My first reaction was plain confusion. What does this mean? Am I only going to have him for one more day? A week? Or is this something that we can all handle? The questions were flooding my brain, which ultimately led to crying. It was short and loud. I don’t really like crying unless I’m locked in my room crying over a sad movie.
But then, of course, Super Cousin comes to the rescue and inspires us all to get through it with God's grace. Thank you. You always do @supercousin.
Soon after this came the first stage of my experience, which was that I felt horrible. I was deeply saddened that he could no longer do the things he loved, which was mainly based around extreme, energetic, adventurous activities. This was basically like telling Pooh Bear he could never eat honey again. I mean who would do that? There was also a component of confusion here to. Would he be able to do these exciting things once again? Or never again?
Next came phase two—the guilt. Should I have said yes when dad asked me to go biking, hiking, or play basketball a thousand more times when my laziness or homework swallowed me up? Should I have asked him to do all these things with me before they were taken away like sleep in High School? Now these opportunities seem more far away than ever, yet I’m not sure if they are totally out of grasp.
This was something I had thought right from the beginning. To be real, I wasn’t scared of if he went. I knew he would be partying or hiking the tallest, most massive, most challenging mountain ever with our creator. I was scared of what would happen with my family. How would my mom handle it? She can barely handle my normal teenage amount of phone usage. Don’t get me wrong, I would miss him tons, but I would be more worried about taking the reigns and holding my family up. So technically, this was one of my first thoughts at the dinner table that night.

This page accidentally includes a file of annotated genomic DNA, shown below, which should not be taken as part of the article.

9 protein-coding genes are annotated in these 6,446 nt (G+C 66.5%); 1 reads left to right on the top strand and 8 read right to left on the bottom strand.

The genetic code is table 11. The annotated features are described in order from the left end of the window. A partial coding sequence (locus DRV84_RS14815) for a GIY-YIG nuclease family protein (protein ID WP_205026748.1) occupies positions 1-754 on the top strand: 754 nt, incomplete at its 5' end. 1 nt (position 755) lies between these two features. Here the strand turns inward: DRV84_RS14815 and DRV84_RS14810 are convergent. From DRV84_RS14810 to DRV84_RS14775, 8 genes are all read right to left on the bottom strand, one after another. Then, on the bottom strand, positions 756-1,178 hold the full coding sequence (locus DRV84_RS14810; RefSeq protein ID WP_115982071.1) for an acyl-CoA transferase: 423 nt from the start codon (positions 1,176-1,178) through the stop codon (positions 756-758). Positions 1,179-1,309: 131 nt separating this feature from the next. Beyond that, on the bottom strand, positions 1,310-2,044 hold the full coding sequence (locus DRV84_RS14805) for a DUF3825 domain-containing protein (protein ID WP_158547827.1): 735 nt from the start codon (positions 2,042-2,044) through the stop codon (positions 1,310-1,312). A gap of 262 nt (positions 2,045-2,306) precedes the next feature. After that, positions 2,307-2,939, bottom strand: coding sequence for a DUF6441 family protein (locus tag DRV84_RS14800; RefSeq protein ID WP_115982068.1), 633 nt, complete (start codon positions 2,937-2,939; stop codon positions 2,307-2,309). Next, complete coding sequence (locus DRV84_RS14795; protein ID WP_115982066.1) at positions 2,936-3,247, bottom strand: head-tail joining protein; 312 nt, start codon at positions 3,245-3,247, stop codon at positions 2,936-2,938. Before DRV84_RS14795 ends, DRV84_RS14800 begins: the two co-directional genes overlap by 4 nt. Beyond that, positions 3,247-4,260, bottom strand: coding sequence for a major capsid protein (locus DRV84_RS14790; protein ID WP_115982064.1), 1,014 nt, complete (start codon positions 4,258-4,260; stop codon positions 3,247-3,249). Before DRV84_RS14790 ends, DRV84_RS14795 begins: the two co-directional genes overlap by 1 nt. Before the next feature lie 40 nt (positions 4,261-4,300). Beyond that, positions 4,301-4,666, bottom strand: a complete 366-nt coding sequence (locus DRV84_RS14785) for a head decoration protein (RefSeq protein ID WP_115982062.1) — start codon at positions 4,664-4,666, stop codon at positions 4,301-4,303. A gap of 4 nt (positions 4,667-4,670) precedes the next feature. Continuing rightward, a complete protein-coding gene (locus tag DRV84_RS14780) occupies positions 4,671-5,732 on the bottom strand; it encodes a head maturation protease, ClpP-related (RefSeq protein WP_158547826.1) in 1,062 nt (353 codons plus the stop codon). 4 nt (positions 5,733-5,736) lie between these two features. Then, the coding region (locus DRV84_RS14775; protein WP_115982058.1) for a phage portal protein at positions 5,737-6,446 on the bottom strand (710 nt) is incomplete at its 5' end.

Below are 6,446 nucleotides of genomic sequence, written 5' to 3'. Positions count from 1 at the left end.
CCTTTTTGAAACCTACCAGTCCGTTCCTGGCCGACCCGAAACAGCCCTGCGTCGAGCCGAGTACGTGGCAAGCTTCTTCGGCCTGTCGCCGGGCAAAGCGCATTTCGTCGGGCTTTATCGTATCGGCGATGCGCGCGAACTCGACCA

This is my favorite and final stage. I like to call it, “We can do it.” One day I said to myself, I think this can work. No matter how much this experience may suck, I know good will come out of it, and somehow everything will fall into place. Here’s a lovely example of this, since this situation I believe SO many more doors of opportunity have been opened for Cycling for Change. It has been amazing seeing how this is coming together - (40) days left! Hey, if this means I’ve got myself a buddy to drink milkshakes and binge-watch LOST with, I think we can get through this.
Well, there you have it, if you wanted to know why I was 43% less peppy from December to February now you know why.
Why whenever I heard anything about hearts or heart breaks from December to February my smile disappeared.
Why when I played basketball from December to February my defense was off the hook, and I was going crazy because I was SO MAD that my dad couldn’t play hardcore ball anymore.
OKAY, enough about me. Oh wait. This is called, “How I Handled my Dad’s Heart Break.” So now you know.
Hannah is a high school freshman and Social Media Intern at Birch House Press and Cycling for Change. She's a young writer in the making who wishes the United States were smaller so her family and friends in other states would be a bike ride away. She has three younger sisters and two people that feed her. One of them writes cool books and the other is planning a cross country charity bike ride this summer.